Mutations in the BRCA1 and BRCA2 genes account for nearly 25 percent of hereditary breast cancers and most hereditary ovarian cancers, yet a study by cancer prevention and control researchers at Virginia Commonwealth University Massey Cancer Center suggests an alarmingly small amount of women who qualify for BRCA genetic counseling actually receive the services. Additionally, they found that a significant proportion of women with a family history of breast and ovarian cancer underestimate their own risk.
The study, published in the April edition of the Journal of Community Genetics, collected data from 486 women over the course of two years. Of these women, 22 met the criteria to be referred for BRCA counseling. However, only one of the women reported receiving genetic counseling and only one reported prior genetic testing. And while perceived risk of developing breast and ovarian cancer was higher among high-risk women, 27 percent of high-risk women felt their risk was "low," and 32 percent felt their risk was "lower than average." Despite having a diverse population, the researchers did not find any significant differences associated with factors such as age, race, family size or the patient's knowledge of genetic testing.
"Despite recommendations from the United States Preventive Services Task Force that primary care physicians screen for hereditary cancer risk, it seems that too few women who meet the eligibility criteria are actually following through with BRCA counseling services," says the study's lead investigator John Quillin, Ph.D., M.P.H., member of the Cancer Prevention and Control research program and genetic counselor in the Familial Cancer Clinic at Virginia Commonwealth University Massey Cancer Center and assistant professor in the Department of Human and Molecular Genetics in the VCU School of Medicine. "Unfortunately, this means that a significant number of women who are at high-risk for developing breast and ovarian cancer may not be taking advantage of preventive measures that could ultimately save their lives."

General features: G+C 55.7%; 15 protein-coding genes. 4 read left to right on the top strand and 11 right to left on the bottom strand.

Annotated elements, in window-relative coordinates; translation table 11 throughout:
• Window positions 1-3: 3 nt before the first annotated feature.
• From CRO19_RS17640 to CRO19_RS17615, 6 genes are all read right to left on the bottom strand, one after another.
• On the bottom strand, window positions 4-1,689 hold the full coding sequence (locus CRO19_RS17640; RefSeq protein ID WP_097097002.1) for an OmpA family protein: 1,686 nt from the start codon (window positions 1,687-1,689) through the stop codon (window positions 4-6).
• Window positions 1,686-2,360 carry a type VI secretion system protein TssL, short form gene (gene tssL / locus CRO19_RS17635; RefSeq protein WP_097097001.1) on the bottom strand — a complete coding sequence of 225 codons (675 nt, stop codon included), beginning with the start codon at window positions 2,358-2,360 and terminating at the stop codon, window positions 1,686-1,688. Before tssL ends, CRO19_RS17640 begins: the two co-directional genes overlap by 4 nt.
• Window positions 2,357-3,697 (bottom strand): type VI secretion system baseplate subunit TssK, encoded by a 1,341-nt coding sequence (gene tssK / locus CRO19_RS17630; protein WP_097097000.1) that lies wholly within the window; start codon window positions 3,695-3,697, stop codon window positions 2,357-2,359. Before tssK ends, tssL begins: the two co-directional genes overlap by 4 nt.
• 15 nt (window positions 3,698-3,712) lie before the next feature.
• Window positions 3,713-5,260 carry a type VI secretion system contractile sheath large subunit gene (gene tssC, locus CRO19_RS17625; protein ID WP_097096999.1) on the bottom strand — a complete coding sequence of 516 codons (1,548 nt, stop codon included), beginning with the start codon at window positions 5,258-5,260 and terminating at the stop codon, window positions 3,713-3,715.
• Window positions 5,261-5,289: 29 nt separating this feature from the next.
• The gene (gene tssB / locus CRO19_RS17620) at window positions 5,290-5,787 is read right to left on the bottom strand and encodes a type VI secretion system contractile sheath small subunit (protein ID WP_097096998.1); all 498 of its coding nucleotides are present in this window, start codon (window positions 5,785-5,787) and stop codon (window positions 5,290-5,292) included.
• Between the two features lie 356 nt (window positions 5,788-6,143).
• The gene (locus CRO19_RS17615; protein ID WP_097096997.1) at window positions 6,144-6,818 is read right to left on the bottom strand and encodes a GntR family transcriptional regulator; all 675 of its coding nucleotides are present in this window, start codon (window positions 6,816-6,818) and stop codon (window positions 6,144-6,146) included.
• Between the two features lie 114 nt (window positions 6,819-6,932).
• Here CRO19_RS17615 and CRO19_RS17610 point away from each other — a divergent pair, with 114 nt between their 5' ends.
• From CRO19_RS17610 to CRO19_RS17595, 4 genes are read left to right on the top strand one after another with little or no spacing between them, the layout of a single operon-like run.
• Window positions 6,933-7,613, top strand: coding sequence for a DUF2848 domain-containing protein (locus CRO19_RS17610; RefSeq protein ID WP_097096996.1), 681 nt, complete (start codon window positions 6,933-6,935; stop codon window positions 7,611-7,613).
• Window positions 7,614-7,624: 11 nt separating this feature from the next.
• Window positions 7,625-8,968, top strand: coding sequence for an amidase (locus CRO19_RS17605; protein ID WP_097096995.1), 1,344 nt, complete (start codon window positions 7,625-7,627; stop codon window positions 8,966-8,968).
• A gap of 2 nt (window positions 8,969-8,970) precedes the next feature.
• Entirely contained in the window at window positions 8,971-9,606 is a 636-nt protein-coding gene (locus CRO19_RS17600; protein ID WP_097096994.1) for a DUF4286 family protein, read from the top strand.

The researchers analyzed data from a pilot study called Kin Fact (Keeping Information about Family Cancer Tune-up) that was conducted at the VCU Women's Health Clinic. Kin Fact works by having a clinical research associate intervene during a woman's annual gynecology appointment to discuss the patient's genetic cancer risks. Participants were asked to complete a self-administered survey that asked questions about their knowledge of genetic counseling and their perceived cancer risk. After completing the survey, the study's recruiters obtained information about the patient's hereditary cancer risks by noting all breast and ovarian cancers among first-and second-degree relatives. The researchers' goals were to assess the amount of women eligible for BRCA counseling in a primary care setting, explore associations between high-risk status and characteristics such as age, race and genetic literacy, and determine whether high-risk patients received genetic counseling and/or testing.